Division of labor is crucial to the organization of certain social animals, such as bees. It is considered to be one of the main factors behind the ecological success of some social animals. Hodgson & Knudsen (2010) argued that two features define division of labor among social animals: performing of different activities simultaneously, and groups of specialized members of the species. This is the case with employees in modern organization. For instance, a queen bee has the responsibility of laying eggs in the colony; it is “specialized” in laying eggs (Bernardi, González & Requena 2007).
Plasticity is the key feature in the division of labor among social animals. The species react to the change of external and internal conditions by adjusting the ratios of individual workers engaged in several tasks (Hodgson & Knudsen 2010). The behavioral flexibility of workers significantly contributes to the reproductive success of the species by enabling them to continue growing, developing, and eventually producing a new generation of reproductive members regardless of the changing conditions. According to Bernardi, González & Requena (2007), the sensitivity to changes in the structured worker system is significant to social organization. The regulation of division of labor among social animals relates to key problems in socio-biology of social animals.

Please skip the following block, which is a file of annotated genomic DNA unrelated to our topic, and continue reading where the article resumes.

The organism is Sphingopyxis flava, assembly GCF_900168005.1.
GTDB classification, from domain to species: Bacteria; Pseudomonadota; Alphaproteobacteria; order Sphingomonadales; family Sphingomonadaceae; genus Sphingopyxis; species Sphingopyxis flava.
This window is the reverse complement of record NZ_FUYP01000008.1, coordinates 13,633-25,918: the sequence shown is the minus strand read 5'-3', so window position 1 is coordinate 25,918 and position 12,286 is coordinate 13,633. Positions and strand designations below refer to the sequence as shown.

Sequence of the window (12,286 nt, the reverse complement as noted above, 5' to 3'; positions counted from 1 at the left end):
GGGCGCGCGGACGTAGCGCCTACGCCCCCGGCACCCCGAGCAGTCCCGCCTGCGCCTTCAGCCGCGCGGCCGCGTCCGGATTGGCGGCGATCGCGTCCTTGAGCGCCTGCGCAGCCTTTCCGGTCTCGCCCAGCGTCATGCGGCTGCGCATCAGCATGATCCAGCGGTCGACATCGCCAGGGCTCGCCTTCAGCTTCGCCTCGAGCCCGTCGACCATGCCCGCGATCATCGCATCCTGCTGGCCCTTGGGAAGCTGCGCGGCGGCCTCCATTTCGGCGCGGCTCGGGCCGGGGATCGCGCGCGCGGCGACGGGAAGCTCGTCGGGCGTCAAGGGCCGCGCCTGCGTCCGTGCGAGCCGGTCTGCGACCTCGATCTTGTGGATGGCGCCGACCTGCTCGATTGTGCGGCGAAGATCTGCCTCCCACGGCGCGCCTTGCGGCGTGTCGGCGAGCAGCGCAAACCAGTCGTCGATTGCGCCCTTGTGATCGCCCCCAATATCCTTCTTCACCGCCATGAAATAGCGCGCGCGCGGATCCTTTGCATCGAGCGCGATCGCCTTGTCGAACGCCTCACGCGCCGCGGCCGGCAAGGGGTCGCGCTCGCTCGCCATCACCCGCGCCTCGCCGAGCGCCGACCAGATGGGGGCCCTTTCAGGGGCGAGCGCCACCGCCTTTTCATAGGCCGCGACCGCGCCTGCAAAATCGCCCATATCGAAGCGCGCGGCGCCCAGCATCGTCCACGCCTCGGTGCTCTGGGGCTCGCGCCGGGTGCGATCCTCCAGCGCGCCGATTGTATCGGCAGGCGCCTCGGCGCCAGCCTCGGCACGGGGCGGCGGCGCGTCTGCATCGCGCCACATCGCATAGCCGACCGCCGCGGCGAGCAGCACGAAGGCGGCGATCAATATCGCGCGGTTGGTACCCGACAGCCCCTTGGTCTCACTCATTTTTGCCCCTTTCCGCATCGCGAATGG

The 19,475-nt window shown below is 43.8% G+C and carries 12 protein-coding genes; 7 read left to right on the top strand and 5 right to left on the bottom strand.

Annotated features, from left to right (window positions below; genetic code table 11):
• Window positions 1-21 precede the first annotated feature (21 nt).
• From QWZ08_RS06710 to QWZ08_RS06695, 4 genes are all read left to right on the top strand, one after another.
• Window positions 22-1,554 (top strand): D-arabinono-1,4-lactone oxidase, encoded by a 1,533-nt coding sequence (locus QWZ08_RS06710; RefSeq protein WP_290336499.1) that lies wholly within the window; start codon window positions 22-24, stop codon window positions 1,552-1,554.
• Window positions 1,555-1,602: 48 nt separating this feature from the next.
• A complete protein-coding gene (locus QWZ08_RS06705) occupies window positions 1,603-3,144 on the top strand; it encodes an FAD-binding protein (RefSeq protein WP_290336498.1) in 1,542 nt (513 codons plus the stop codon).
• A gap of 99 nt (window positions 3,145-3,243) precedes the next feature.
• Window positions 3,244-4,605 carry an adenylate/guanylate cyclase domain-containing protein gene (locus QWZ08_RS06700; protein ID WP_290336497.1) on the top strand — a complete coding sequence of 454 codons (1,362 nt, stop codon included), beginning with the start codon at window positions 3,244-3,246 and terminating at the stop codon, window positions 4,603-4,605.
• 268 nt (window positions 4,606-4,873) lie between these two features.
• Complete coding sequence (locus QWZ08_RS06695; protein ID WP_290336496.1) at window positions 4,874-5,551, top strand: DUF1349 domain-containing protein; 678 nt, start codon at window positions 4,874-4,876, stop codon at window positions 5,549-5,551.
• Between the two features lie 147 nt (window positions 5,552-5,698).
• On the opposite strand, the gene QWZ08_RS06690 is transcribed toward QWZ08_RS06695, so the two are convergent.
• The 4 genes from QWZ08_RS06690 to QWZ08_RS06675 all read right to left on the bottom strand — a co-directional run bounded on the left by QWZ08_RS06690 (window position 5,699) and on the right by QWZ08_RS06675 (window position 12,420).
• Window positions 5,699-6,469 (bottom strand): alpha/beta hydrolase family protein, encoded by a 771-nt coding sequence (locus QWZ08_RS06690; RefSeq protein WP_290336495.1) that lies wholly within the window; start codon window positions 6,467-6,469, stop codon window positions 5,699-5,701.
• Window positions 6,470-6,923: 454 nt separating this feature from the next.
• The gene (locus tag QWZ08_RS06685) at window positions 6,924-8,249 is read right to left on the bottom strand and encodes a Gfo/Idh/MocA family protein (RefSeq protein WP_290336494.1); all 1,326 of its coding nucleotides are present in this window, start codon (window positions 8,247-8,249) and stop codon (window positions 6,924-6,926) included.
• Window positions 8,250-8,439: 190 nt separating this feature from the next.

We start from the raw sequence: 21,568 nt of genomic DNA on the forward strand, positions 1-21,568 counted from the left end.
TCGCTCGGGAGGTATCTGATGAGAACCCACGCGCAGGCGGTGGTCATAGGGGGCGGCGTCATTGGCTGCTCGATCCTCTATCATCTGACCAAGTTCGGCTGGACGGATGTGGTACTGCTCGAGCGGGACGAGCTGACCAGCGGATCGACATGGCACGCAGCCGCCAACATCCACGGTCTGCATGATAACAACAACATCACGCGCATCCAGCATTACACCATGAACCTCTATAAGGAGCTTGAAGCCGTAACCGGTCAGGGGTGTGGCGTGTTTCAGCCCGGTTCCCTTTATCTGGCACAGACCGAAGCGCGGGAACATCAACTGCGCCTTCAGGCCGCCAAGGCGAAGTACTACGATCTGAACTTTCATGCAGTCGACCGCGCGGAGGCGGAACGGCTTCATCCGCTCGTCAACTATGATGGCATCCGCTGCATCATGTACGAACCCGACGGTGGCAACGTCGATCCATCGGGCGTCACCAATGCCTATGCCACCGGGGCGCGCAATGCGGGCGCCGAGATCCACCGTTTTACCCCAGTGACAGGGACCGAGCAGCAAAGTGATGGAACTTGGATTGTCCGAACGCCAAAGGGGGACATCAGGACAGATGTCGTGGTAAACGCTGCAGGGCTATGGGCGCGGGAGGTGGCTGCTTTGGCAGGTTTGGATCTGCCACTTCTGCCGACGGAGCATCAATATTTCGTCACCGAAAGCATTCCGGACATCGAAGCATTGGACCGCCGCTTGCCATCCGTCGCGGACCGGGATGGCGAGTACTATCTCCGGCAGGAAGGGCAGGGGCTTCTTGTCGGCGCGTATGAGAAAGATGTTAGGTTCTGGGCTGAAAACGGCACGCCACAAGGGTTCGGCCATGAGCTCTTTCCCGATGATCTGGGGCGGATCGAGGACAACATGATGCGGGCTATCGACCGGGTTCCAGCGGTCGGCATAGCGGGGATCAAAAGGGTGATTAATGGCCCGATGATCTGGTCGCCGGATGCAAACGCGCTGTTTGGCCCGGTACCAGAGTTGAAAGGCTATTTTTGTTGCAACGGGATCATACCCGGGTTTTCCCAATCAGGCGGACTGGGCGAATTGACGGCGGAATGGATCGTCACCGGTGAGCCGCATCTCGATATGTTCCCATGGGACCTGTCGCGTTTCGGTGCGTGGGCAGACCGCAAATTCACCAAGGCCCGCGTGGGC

This paper has focused on various aspects of employees as social animals. Highly social animals, just like employees, exhibit cooperation, coordination, and division of labor.
Concerning the organization, the statement that employees are social animals implies that they can cooperate, coordinate, and can practice division of labor. The findings of the research on social animals have supported the contention that cooperating animals obtain both immediate and long-term gains, which is similar to the situation in an organization. Whereas coordination among employees is the answer to the problems of interdependence of the employees’ activities, it has been proven to improve social interaction and protection from predators, to enhance foraging and increase locomotion efficiency in the group. The two features defining division of labor among highly social animals inclusive of employees include performing of different activities simultaneously and groups of specialized members of the species.